|Children Dimitri Negroponte|
Name Nicholas Negroponte
|Spouse Elaine Negroponte|
|Born December 1, 1943 (age 79) (1943-12-01) New York City, New York, U.S.|
Occupation Academic and computer scientist
Education Massachusetts Institute of Technology
Books Being Digital, The architecture machine, Soft architecture machines, L'Homme numerique
Parents Dimitri John Negroponte, Catherine Coumantaros Negroponte
Siblings John Negroponte, Michel Negroponte, George Negroponte
Similar People John Negroponte, Deborah Porter, Marcelo Claure, Sehat Sutardja, Mark Thompson
Nicholas negroponte satellites could bring everyone online
Nicholas Negroponte (born December 1, 1943) is a Greek American architect. He is the founder and Chairman Emeritus of Massachusetts Institute of Technology's Media Lab, and also founded the One Laptop per Child Association (OLPC).
- Nicholas negroponte satellites could bring everyone online
- Nicholas negroponte a 30 year history of the future
- Early life
- Later career
Nicholas negroponte a 30 year history of the future
Negroponte was born to Dimitri John (Greek: Νεγροπόντης), a Greek shipping magnate, and grew up in New York City's Upper East Side. He is the younger brother of John Negroponte, former United States Deputy Secretary of State. Another brother Michael Negroponte is an Emmy Award-winning filmmaker, and his other brother, George Negroponte, is an artist and was President of the Drawing Center from 2002-2007.
He attended Buckley School in New York, Fay School in Massachusetts, Le Rosey in Switzerland, and The Choate School (now Choate Rosemary Hall) in Wallingford, Connecticut, from which he graduated in 1961. Subsequently, he studied at MIT as both an undergraduate and graduate student in Architecture where his research focused on issues of computer-aided design. He earned a master's degree in architecture from MIT in 1966. Despite his accomplished academic career, Negroponte has spoken publicly about his dyslexia and his difficulty reading.
Negroponte joined the faculty of MIT in 1966. For several years thereafter he divided his teaching time between MIT and several visiting professorships at Yale, Michigan and the University of California, Berkeley.
In 1967, Negroponte founded MIT's Architecture Machine Group, a combination lab and think tank which studied new approaches to human-computer interaction. In 1985, Negroponte created the MIT Media Lab with Jerome B. Wiesner. As director, he developed the lab into the pre-eminent computer science laboratory for new media and a high-tech playground for investigating the human-computer interface. Negroponte also became a proponent of intelligent agents and personalized electronic newspapers, for which he popularized the term the Daily Me.
In 1992, Negroponte became involved in the creation of Wired Magazine as the first investor. From 1993 to 1998, he contributed a monthly column to the magazine in which he reiterated a basic theme: "Move bits, not atoms."
Negroponte expanded many of the ideas from his Wired columns into a bestselling book Being Digital (1995), which made famous his forecasts on how the interactive world, the entertainment world and the information world would eventually merge. Being Digital was a bestseller and was translated into some twenty languages. Negroponte is a digital optimist who believed that computers would make life better for everyone. However, critics such as Cass Sunstein have criticised his techno-utopian ideas for failing to consider the historical, political and cultural realities with which new technologies should be viewed.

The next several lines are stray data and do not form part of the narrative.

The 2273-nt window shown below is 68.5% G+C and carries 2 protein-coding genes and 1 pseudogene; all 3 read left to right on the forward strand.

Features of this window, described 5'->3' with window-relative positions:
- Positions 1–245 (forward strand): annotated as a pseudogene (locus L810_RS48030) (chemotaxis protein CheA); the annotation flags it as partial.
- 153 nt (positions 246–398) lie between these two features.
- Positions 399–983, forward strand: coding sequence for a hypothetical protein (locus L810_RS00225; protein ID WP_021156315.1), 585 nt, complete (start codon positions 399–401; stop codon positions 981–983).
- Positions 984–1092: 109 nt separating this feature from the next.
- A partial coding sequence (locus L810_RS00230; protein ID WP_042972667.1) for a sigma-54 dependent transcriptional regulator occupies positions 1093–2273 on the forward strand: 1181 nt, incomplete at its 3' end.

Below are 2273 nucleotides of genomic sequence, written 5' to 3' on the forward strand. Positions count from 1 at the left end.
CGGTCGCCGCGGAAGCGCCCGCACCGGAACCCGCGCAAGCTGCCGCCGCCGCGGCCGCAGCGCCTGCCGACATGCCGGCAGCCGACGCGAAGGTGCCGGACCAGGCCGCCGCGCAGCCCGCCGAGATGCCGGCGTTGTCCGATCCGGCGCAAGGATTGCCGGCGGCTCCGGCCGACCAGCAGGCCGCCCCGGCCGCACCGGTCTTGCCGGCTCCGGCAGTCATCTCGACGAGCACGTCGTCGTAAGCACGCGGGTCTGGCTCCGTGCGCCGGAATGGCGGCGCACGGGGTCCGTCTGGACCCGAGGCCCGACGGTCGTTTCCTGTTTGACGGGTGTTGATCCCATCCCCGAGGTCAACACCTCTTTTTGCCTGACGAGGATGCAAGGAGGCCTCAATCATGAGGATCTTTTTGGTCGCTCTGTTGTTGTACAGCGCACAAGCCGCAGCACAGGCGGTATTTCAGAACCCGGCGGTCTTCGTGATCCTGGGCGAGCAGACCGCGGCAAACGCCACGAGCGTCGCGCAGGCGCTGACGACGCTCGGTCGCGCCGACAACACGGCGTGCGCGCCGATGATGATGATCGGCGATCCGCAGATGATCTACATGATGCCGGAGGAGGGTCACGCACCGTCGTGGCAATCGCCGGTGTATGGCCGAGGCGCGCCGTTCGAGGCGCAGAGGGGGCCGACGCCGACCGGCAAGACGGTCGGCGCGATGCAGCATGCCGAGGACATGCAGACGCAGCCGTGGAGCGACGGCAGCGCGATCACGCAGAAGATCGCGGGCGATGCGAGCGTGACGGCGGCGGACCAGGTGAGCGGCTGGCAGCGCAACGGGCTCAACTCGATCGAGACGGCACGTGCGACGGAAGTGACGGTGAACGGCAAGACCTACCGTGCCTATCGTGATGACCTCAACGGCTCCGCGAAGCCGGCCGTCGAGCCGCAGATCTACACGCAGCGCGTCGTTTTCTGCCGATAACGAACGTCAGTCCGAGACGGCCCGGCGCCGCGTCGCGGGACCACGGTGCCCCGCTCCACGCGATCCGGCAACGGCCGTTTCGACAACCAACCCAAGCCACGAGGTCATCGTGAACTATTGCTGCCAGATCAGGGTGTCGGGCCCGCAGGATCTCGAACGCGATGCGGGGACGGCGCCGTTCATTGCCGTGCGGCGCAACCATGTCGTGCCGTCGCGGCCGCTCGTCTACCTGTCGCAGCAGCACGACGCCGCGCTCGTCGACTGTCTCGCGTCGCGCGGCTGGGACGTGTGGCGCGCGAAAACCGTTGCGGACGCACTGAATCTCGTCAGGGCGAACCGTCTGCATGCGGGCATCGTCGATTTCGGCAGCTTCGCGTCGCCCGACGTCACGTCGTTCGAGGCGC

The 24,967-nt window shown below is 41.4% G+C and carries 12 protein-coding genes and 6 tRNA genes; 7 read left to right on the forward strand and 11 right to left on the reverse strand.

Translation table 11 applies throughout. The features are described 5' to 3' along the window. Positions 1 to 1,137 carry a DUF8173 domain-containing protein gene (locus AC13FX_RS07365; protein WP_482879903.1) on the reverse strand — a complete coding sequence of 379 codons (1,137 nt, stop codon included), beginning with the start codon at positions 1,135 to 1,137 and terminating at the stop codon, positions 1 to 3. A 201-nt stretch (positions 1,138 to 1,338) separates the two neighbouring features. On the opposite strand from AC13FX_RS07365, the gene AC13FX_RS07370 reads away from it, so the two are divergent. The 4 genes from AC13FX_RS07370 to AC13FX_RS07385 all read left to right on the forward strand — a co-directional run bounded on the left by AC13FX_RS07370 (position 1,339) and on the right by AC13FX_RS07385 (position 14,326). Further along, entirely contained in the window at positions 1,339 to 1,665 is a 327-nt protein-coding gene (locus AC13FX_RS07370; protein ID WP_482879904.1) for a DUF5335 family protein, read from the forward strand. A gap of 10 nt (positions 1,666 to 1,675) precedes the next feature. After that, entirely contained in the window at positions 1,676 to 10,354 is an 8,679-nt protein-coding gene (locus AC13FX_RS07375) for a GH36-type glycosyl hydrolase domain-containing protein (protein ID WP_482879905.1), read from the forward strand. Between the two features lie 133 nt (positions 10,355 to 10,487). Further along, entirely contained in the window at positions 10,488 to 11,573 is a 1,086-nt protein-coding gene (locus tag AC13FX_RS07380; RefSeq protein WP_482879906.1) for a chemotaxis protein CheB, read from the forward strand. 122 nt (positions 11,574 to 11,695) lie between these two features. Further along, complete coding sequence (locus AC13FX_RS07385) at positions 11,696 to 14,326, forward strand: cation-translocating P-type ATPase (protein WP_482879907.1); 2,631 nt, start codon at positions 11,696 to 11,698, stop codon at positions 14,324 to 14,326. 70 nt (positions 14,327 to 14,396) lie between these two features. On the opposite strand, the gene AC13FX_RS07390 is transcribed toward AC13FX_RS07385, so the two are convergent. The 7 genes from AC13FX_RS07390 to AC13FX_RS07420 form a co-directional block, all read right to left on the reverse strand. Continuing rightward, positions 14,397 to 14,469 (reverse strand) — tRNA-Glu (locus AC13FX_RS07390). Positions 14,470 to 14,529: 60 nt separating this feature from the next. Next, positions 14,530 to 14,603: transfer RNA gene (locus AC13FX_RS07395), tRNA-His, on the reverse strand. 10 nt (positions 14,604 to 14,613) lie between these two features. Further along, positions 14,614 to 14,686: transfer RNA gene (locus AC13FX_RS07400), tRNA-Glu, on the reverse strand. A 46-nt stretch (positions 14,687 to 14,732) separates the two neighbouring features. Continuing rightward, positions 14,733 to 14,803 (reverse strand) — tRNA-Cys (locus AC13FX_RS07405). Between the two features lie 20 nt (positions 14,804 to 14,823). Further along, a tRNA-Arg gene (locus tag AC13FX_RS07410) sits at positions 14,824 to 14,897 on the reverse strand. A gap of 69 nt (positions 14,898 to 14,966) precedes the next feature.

In the 1980s Negroponte predicted that wired technologies such as telephones would become unwired by using airwaves instead of wires or fiber optics, and that unwired technologies such as televisions would become wired—a prediction commonly referred to as the Negroponte switch.
In 2000, Negroponte stepped down as director of the Media Lab as Walter Bender took over as Executive Director. However, Negroponte retained the role of laboratory Chairman. When Frank Moss was appointed director of the lab in 2006, Negroponte stepped down as lab chairman to focus more fully on his work with One Laptop Per Child (OLPC) although he retains his appointment as professor at MIT.
In November 2005, at the World Summit on the Information Society held in Tunis, Negroponte unveiled the concept of a $100 laptop computer, The Children's Machine, designed for students in the developing world. The price has increased to US$180, however. The project is part of a broader program by One Laptop Per Child, a non-profit organisation started by Negroponte and other Media Lab faculty, to extend Internet access in developing countries.
Negroponte is an active angel investor and has invested in over 30 startup companies over the last 30 years, including Zagats, Wired, Ambient Devices, Skype and Velti. He sits on several boards, including Motorola (listed on the New York Stock Exchange) and Velti (listed on the NASDAQ and formerly on the London Stock Exchange ). He is also on the advisory board of TTI/Vanguard. In August 2007, he was appointed to a five-member special committee with the objective of assuring the continued journalistic and editorial integrity and independence of the Wall Street Journal and other Dow Jones & Company publications and services. The committee was formed as part of the merger of Dow Jones with News Corporation. Negroponte's fellow founding committee members are Louis Boccardi, Thomas Bray, Jack Fuller, and the late former Congresswoman Jennifer Dunn.
Negroponte has influenced modern day futurists, such as David Houle.